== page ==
I always had a potty mouth.  Not horrible, but not so nice, either.  I had read a book by Hugh Prather in the early 90s called “Notes To Myself.”  I do not have the book in front of me, so I cannot quote it exactly; but he said something to the effect of ‘when you swear, all I hear is the swear words and not what you are trying to say.’  At the time I had boyfriend who like to yell and swear and that’s all I could hear.  So, even then I was doing my best to be more conscious of not swearing.  Let’s just say, I wasn’t that successful at it.  AH, though, that all changed.  I was doing something and felt the need to swear.  When I opened my mouth to say, oh, who knows, ‘shit’ or ‘fuck,’ out of my mouth came, ‘oh, bother.’  I just started laughing.  To this day, I rarely swear, and when I do, it is way more effective.  And, really, I think it sounds crass to have every other word come out of your mouth be a swear word.  I will admit, I sometimes do swear when I am alone, especially if I am angry or frustrated at something or someone.  But, like I said, I hardly ever do it in front of anyone.  I have friends who have said they have never heard me swear, and that’s a good thing, I think.

These are just three of the ‘side effects’ I ‘suffered’ as a result of doing the Hoffman Process. All are good and all helped to improve my life, I’d say.  There are so many more, some big, most small, that I wouldn’t even be able to list them.  The entire 10 days was such a life-changing experience.  There are hundreds of Hoffman graduates in the San Diego area, and we have monthly gatherings to continue to work the tools we learned, and to stay connected to each other.  I know Bob Hoffman (founder of the Process) is smiling down on me.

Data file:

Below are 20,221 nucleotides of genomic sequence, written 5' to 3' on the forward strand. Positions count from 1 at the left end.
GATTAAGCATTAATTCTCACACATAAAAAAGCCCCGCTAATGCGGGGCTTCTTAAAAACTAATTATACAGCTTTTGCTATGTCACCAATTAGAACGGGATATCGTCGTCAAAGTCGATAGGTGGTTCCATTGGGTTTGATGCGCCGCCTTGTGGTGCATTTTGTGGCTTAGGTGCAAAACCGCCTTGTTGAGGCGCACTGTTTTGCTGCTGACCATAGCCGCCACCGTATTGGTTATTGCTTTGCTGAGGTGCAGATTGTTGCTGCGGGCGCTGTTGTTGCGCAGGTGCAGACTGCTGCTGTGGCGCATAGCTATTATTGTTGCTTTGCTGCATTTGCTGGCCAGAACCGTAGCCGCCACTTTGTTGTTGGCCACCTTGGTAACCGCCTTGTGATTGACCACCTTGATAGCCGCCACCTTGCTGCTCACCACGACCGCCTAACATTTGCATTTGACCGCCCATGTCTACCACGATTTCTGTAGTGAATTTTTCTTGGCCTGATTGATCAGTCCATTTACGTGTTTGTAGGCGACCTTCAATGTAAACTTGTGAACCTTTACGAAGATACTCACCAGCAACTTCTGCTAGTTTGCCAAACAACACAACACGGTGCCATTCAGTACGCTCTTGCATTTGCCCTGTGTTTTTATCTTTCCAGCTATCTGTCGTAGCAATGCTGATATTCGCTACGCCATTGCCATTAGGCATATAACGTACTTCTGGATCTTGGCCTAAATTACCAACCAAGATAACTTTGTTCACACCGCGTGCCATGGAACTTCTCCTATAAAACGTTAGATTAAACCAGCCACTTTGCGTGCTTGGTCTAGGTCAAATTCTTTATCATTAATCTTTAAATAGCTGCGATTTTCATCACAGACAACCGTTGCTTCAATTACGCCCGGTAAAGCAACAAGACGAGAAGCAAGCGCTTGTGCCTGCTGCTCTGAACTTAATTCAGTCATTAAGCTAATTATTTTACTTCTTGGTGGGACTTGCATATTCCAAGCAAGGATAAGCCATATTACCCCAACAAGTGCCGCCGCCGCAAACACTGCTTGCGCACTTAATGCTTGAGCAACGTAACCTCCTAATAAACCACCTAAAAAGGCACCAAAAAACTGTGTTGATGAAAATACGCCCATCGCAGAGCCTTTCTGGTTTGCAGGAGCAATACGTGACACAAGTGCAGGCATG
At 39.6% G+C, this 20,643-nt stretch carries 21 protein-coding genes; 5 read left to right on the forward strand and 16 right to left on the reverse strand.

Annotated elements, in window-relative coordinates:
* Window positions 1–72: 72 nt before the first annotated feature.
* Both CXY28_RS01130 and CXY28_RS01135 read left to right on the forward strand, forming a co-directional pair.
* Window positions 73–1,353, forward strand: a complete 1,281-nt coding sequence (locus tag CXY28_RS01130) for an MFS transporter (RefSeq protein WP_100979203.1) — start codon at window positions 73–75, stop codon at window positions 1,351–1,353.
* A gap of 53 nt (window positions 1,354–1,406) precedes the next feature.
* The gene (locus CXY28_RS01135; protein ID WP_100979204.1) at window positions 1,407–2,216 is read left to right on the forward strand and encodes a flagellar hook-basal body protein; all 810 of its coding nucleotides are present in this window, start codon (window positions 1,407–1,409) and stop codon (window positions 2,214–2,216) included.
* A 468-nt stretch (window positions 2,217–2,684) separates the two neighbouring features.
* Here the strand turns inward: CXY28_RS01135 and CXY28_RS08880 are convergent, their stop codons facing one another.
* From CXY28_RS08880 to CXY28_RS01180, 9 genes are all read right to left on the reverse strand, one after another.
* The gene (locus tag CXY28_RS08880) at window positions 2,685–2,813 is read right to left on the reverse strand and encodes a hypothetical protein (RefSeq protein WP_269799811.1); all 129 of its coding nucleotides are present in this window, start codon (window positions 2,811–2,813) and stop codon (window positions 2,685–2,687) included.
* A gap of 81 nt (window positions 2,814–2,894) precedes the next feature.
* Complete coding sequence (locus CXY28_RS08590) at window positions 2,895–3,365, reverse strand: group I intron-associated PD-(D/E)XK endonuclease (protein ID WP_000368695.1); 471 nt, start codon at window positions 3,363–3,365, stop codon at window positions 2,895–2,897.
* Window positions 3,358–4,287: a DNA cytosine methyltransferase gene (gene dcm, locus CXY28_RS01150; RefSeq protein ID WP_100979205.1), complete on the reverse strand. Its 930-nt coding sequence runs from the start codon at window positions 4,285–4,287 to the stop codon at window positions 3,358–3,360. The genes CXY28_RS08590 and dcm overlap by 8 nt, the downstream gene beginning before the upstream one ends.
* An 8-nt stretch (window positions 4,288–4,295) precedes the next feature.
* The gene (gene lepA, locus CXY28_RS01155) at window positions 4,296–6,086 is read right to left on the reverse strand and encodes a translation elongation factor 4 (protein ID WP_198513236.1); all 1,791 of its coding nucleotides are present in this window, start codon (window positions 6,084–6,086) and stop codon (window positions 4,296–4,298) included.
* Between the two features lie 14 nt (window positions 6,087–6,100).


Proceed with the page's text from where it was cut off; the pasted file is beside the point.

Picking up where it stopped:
The following is the second half of my Summary of the Process, written on 18 November 2000:

My experience with the Emotional Child/Intellect/Body/Spirit confrontation and Truce was actually fun.  (Again, a lot of what I am writing about here will make no sense in the specifics unless you have done the Hoffman Process.)  All parts of me felt good that they were finally able to have their say, to actually be heard and to know that what each part felt and said was, and is, important.  All parts of me now realize that we all must work together, that no one part has more of an important role than any other, that we must all listen carefully to what is being said, and act accordingly.  The truce was a validation that we will continue to be there for, listen to and work with each other, all our parts, from that day forward. I found the recycling to be useful as a tool to get rid of negative thinking and patterns and to look at those patterns in a new way.  Some of the alternatives that came up seemed a bit silly, but, perhaps, that’s really the point.  In the end, the idea is to eradicate those patterns that impact negatively in my life and if rolling in a field of sunflowers, whether physically or only in my mind, does this, then it must be a good solution. My experience of expressing my vindictiveness and then finding forgiveness had a sense of being free of the need to lash out and try to get back at people for the perceived slights or hurts inflicted upon me.  Again, in the end, I am the only one hurt by carrying a grudge and feeling that sense of superiority or self-righteousness.  It felt good to let go of those feelings and the feeling of trying to show you that I am better because I am paying you back for hurting me, that I’ll show you.  The need to always be “right” has disappeared.  I’ve always felt that people should live and let live, but in reality, I didn’t actually practice it.  I thought people should live and let live, but by my rules, by doing it my way.  Now I feel able to actually practice what I preach, so to speak.

My experience with writing the Positive Letter to my parents isn’t complete yet since I haven’t finished the letter.  With what I’ve written so far and with all of the good thoughts I had surrounding it, though, I feel it’s a good thing to be able to think of both of my parents in positive terms instead of as all negative patterns.  And though at times it has been quite difficult to see, I do know that I did learn the virtues and strengths that I have, even if I don’t always recognize them as such, from them.